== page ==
Comfortable Temperatures in your Bedroom

The temperature of your room is really important for you to sleep well. During the night your body temperature drops and your body will lose heat mainly through your head and face as these are usually the parts that are not covered by the duvet. That is why the bedroom should be cool – around 16°C to 18°C.

It is important that the temperature in your bed (under the duvet or blankets) is close to thermo- neutral temperature – about 29°C. The body heat you generate will usually warm your bed but if it is particularly cold, a hot water bottle is an effective way to get the temperature to a comfortable level.

During the night our bodies generate additional heat to “burn off” calories and this is the reason why alcohol and large meals should be avoided before going to sleep. If the room and the bed are too hot, it will be more difficult for the body to lose the heat that it needs to during the night.

The “right temperature” is further complicated by the possibility that your bed partner may need a different combination from you to sleep well. What you consider too hot, they may consider too cold. Two single duvets on a king bed may be a solution or find a duvet with different tog rating on each side.

Once you are warm, natural fibres allow the body to maintain a regular temperature, making them perfect for you to sleep in – whether they are your blankets, duvets and pillows or your night wear.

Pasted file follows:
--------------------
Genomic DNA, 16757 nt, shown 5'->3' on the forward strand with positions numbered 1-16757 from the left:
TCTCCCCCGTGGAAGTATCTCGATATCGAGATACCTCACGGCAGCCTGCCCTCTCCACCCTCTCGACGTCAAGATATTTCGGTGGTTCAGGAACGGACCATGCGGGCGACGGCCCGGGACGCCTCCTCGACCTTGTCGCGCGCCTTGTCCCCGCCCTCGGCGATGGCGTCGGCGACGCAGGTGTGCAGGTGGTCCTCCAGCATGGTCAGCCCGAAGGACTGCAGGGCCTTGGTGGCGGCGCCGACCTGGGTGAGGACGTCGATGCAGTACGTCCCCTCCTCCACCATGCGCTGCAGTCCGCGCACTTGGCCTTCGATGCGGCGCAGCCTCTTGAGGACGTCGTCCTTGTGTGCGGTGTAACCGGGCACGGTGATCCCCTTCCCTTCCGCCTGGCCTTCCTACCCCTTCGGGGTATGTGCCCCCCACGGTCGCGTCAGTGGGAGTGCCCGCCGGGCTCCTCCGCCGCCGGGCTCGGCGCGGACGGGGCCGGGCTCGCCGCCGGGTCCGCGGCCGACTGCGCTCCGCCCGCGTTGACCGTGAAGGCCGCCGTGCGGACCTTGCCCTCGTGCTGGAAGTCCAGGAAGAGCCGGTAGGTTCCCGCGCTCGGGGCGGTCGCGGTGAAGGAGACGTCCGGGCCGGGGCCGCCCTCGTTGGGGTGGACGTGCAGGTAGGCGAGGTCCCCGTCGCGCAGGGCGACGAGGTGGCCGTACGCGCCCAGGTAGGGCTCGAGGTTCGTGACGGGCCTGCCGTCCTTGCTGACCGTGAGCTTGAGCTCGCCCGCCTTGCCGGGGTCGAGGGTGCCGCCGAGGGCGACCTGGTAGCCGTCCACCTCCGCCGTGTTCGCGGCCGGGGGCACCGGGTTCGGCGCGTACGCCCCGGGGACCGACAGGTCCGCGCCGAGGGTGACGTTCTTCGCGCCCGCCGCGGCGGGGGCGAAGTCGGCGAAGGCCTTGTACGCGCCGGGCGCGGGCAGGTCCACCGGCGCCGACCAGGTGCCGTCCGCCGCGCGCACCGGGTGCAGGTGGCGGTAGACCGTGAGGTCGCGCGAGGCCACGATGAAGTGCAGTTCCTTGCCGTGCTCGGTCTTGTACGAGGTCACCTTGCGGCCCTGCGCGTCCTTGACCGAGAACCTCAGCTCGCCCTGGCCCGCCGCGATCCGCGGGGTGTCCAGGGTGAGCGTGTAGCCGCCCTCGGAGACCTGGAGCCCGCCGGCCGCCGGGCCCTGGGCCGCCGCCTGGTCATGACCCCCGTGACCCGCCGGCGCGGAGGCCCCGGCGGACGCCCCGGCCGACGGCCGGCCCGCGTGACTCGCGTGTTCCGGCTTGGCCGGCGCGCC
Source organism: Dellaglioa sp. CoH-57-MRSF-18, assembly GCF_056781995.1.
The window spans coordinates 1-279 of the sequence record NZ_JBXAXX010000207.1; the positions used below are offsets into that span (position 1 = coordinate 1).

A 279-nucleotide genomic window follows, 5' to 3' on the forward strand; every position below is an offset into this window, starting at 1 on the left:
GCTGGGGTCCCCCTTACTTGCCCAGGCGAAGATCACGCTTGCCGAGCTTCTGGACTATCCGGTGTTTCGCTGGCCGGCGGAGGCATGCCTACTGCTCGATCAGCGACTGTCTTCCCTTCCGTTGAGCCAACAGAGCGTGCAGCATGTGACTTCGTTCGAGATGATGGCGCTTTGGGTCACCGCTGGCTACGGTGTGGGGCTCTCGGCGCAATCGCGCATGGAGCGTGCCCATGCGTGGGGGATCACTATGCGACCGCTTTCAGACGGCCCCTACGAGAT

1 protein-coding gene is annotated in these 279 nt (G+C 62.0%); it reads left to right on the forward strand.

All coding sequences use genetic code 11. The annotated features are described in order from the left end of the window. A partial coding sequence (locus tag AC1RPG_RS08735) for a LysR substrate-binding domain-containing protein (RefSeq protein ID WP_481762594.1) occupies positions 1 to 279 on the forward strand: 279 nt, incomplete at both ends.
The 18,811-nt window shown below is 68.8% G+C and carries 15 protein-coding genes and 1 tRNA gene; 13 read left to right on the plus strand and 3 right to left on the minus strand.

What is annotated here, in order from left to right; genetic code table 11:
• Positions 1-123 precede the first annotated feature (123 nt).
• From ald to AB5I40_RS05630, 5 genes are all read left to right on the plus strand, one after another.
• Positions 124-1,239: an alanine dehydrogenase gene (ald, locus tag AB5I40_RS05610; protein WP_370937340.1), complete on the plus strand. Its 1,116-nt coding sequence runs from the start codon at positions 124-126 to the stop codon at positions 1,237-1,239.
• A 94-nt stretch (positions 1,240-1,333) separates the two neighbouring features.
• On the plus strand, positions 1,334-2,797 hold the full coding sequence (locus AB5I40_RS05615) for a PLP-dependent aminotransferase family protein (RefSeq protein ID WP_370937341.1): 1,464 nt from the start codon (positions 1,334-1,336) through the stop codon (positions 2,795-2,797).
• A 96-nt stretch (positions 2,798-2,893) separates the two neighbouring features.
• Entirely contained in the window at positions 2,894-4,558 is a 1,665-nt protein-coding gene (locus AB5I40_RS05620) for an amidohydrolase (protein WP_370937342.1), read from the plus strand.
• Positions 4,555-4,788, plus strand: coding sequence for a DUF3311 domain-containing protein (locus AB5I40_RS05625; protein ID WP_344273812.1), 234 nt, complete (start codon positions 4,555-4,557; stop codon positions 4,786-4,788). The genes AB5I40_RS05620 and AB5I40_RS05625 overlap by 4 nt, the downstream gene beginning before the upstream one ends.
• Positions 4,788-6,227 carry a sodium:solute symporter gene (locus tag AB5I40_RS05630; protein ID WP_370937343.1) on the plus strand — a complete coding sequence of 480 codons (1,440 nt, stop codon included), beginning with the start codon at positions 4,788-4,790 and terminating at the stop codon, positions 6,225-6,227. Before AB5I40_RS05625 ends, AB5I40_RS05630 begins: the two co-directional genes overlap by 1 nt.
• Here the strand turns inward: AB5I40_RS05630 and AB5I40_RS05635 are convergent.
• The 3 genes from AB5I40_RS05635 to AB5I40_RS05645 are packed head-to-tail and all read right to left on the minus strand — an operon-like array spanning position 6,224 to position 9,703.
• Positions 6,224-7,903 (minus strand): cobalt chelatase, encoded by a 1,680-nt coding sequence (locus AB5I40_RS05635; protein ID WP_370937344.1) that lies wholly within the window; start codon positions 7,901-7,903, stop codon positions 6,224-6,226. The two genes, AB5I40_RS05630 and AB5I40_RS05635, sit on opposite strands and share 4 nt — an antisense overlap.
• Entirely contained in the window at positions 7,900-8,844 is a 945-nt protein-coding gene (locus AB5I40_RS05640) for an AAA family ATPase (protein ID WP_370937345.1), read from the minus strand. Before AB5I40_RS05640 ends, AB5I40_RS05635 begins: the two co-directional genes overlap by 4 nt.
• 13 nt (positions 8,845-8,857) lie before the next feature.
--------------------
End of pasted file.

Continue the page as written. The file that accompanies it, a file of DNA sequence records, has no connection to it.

Ambient is general lighting and provides overall illumination and serves as the main light source. Your room’s primary ambient light could be a low- hanging chandelier, a standard ceiling-mounted fixture, a series of recessed down- lights or a cutting-edge track light.

In your bedroom where you want to create different moods, a dimmer on your lights will enable you to set a more intimate mood when needed. Replacing a standard light switch with a dimmer switch will enable you to increase or decrease the intensity of your ambient lighting to fit your needs.


Task lighting illuminates spaces for specific tasks. Pendant lights, recessed lights, track lighting or table lamps for reading while you sit in bed or at a desk. If you need more light to get a job done in a specific area, its called task lighting.

Task lights are usually brighter than ambient lighting. Task lighting should fall directly on the area requiring more illumination without forming shadows.

Table lamps and floor lamps are often used as task lighting when placed near couches, chairs or desks or beds. When choosing a bedside lamp, make sure that the shade is shaped wide enough that it casts light down directly onto the book or other task you need to perform.


Accent lighting is the third and final layer to any complete lighting plan. It draws attention to areas of interest in the room, from architectural details like archways, replaces, or tray ceilings to unique artwork, photographs, dishes or collectables. Sconces, strip lights, wall-mounted picture lights, miniature recessed lights and track lights are popular forms of accent lighting. Choosing lighting that is stronger than the ambient light surrounding it will create a strong impact.

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